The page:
AP-AM Prep-Cyber Corner

By The Associated Press | Posted - Mar. 6, 2014 at 1:11 a.m.



This archived news story is available only for your personal, non-commercial use. Information in the story may be outdated or superseded by additional information. Reading or replaying the story in its archived form does not constitute a republication of the story.

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! CYBER CORNER !

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IN THE NEWS: FACEBOOK TO DELETE POSTS ON ILLEGAL GUN SALES

ALBANY, N.Y. (AP) — Facebook is taking steps to fire back at critics that claim the Internet is being used to sell banned weapons. The social networking site has agreed to delete posts from users seeking to buy or sell weapons illegally — or without a background check. The move was made under pressure from gun control advocates. Facebook says a similar policy will be applied to Instagram, the company's photo-sharing network. The new measures will be rolled out over the next few weeks. There has been growing alarm that the Internet is being used to sell banned weapons, evade restrictions on interstate sales, and put guns in the hands of convicted felons, domestic abusers, the mentally ill or others barred under federal law from obtaining firearms. Gun control advocates say Facebook has become a significant marketplace, with thousands of posts related to firearms. Google Plus and Craigslist already prohibit all gun sales, legal or illegal.

IN THE NEWS: MASS SUPREME COURT SAYS UPSKIRT SHOTS NOT ILLEGAL

BOSTON (AP) — The highest court in Massachusetts says it should be illegal for someone to take cell phone photos up the skirts of women riding the Boston subway. But the Supreme Judicial Court says the way the law in Massachusetts is written, such actions are not illegal. And because of that, the court dismissed charges against a man charged with snapping cell phone photos up the skirts of women riding the Boston subway. Michael Robertson was arrested in August, 2010 by transit police — who moved in after being tipped off that he was taking "upskirt" shots of female riders. The court notes the law says the ban on such shots apply to subjects who are "nude or partially nude" — and that a woman on public transit wearing clothing covering those parts of her body couldn't meet the legal standard of being "partially nude."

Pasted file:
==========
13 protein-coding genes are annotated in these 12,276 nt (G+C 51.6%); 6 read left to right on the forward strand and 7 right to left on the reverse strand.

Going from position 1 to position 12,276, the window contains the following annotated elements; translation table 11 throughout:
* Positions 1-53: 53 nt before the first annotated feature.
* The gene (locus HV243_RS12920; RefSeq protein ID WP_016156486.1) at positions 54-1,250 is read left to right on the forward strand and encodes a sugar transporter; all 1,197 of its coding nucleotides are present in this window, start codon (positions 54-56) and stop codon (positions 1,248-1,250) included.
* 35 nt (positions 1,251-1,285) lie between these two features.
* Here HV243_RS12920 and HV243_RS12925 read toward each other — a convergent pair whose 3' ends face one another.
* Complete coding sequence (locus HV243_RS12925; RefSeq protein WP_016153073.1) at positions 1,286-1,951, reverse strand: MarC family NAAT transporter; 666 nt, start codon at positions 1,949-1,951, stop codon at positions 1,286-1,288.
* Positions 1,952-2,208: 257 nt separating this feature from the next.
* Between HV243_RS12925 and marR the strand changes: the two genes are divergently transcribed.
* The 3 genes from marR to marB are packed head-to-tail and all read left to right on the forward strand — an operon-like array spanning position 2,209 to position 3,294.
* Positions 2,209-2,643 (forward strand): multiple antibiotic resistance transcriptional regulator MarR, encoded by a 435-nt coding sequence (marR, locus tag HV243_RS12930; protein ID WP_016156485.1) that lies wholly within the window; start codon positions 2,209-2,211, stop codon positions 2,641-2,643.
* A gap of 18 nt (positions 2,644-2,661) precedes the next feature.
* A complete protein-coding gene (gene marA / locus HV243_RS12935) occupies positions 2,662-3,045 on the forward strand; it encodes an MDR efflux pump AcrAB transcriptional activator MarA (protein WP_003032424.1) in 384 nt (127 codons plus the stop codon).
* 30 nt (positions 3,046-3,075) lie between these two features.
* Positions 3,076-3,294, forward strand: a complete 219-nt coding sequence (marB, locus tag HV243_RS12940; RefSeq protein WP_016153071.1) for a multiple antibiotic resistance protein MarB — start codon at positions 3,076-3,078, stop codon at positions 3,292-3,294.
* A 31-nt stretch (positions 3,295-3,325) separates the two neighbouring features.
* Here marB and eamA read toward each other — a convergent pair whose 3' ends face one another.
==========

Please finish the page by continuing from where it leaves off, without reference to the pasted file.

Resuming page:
ON THE WEB: JIMI HENDRIX STAMP

CYBERSPACE (AP) — Look for a new stamp featuring Jimi Hendrix soon. The U.S. Postal Service will release a limited-edition Forever stamp featuring Hendrix's likeness. To go along with the stamp release a week from today, the USPS will hold a tribute performance for Hendrix.

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Online:

United States Postal Service site: http://www.usps.com

IN STORES: GOOGLE GLASS BANNED AT ONE SAN FRANCISCO BAR

SAN FRANCISCO (AP) — You've heard of people affected by beer goggles at a bar. But one tavern in San Francisco is taking steps to make sure no one is bothered by those fancy Google goggles that some have been testing. The Willows bar has banned Google Glass — the fancy optical device that mimics computers. A co-owner of The Willows says she's worried some that some users might try to record what goes on at the bar. Trista Bernasconi says she doesn't want her customers worrying about whether Google Glass owners may be using them to record what happens when they have a glass or two. Recently a woman told police she got into an altercation at another bar when several people thought she was recording them with her Google Glass. All this controversy, mind you, for a product that isn't yet available to the public.

by Oscar Wells Gabriel II

Oscar Gabriel can be reached at ogabriel@ap.org.

Copyright © The Associated Press. All rights reserved. This material may not be published, broadcast, rewritten or redistributed.

The Associated Press

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